Book Reviews: The Novels of Argentine Author Claudia Piñeiro — More Than Mysteries

By Brooks Geiken

A death is routinely at the center of Claudia Piñeiro’s fiction, but the corpse sparks provocative questions about the way things are, not just an investigation into finding the murderer.

Elena Knows, 173 pages, and A Little Luck, 208 pages, by Claudia Piñeiro. Translated by Frances Riddle. Charco Press.

Argentine author Claudia Piñeiro consistently turns out bestsellers in the Spanish-speaking world that make international waves. In fact, she is the third most translated author from that country, behind Jorge Luis Borges and Julio Cortázar. So it is understandable that the Scottish publishing house Charco Press would jump at an opportunity to release English versions of Elena Knows (2021) and A Little Luck (2023). And Frances Riddle has provided a pair of sparkling English translations. Elena Knows was shortlisted for the International Booker Prize in 2022 and won the Premio Pepe Carvalho Prize for crime fiction in 2019. Four of Piñeiro’s novels have been adapted and made into films. Elena Knows was adapted into a Netflix film in 2023. Piñeiro’s 8 episode series The Kingdom (2021) currently showing on Netflix, has sparked controversy because of its portrayal of the Evangelical church in Argentina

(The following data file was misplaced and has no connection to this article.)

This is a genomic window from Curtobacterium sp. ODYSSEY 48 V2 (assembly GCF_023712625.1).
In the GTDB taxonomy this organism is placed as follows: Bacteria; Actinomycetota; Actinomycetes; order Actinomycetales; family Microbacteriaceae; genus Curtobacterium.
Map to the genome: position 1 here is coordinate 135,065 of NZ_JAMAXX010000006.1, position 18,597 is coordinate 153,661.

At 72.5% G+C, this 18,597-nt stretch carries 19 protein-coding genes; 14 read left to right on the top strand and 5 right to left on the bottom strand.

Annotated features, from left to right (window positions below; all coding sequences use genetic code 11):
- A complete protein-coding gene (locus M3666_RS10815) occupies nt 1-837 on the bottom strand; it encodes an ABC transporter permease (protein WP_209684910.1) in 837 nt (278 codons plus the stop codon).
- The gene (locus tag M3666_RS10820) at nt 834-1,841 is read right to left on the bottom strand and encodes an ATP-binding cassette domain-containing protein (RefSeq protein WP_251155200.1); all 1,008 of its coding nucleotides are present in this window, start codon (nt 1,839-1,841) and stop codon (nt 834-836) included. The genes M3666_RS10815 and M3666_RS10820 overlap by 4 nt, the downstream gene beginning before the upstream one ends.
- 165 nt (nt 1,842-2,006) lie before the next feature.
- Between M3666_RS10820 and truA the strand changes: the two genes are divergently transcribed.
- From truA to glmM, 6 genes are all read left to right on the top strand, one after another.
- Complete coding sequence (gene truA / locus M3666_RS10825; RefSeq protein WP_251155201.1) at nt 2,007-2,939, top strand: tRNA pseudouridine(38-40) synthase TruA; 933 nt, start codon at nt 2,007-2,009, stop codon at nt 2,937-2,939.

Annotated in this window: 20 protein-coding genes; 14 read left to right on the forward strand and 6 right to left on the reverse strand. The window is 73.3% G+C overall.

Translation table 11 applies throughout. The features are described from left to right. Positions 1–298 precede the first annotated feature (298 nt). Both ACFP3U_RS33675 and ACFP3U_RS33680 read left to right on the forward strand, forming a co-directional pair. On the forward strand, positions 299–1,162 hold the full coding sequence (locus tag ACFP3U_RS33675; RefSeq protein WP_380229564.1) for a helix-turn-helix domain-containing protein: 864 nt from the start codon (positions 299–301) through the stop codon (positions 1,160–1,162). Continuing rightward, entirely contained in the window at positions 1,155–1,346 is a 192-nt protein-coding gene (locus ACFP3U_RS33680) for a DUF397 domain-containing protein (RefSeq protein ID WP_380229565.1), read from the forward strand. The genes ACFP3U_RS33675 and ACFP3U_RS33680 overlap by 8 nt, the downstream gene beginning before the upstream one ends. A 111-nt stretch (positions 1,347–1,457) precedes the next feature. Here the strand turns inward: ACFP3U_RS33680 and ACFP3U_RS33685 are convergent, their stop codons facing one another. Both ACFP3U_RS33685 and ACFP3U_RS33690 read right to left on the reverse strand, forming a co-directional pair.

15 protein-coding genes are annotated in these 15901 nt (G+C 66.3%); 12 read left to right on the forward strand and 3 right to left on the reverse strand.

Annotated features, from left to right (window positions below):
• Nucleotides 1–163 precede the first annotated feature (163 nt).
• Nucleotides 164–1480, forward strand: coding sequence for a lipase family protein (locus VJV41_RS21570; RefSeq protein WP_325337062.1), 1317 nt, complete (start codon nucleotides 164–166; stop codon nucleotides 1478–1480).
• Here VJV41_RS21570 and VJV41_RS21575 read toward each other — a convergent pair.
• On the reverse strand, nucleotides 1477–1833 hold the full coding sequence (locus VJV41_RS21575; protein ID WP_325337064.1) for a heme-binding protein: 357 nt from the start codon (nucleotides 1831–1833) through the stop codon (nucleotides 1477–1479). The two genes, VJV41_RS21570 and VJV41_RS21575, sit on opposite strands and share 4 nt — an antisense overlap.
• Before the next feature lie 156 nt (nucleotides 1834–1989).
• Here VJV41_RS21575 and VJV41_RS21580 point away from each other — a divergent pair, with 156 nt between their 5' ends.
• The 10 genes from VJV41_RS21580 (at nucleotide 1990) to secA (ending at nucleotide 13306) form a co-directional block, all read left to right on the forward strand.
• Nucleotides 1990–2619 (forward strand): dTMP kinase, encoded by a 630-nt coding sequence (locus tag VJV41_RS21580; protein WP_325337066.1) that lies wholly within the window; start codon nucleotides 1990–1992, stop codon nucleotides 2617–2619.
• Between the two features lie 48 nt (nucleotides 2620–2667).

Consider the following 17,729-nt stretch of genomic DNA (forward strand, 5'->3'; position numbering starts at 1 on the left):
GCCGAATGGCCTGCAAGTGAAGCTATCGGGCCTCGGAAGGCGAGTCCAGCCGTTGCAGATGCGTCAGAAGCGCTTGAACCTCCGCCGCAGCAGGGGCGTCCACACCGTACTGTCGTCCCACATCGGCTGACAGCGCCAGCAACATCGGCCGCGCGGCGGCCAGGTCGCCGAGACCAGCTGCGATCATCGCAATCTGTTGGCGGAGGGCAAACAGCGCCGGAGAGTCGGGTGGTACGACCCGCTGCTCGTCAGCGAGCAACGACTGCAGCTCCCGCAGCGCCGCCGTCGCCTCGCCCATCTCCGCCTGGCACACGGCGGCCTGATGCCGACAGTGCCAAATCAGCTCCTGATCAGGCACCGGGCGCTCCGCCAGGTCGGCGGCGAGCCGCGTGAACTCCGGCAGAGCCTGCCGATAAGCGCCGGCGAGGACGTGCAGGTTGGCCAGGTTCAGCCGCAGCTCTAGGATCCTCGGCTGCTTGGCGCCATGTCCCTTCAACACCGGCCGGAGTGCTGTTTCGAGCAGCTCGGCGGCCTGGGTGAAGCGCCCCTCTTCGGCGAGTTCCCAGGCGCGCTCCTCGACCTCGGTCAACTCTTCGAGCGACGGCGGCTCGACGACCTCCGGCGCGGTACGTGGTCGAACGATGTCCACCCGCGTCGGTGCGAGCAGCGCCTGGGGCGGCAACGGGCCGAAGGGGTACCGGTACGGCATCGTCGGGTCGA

Ostensibly, Piñeiro writes crime novels, or what critics usually refer to as mysteries. But she also routinely goes about subverting genre expectations, often seamlessly infusing into her plots social, political, or moral dilemmas. So yes, there is routinely a death at the center of her fiction, but the corpse sparks provocative questions about the way things are, not just an investigation into finding the murderer.

Elena Knows (originally published in Spanish in 2007) begins with a journey that Elena, mother of the deceased Rita, takes to find someone to help her find her daughter’s killer.

Elena is a stubborn person who sincerely believes that she knows everything about her daughter and the circumstances surrounding her death. She is convinced that — if she can venture across Buenos Aires to the house of a specific acquaintance — the woman is in the position to help her find the assassin. What makes this journey particularly difficult: Elena is plagued by a rare form of Parkinson’s and needs medication to assist her walking. Once that pill kicks in, she can walk more easily. Still, it takes Elena a long time to get anywhere.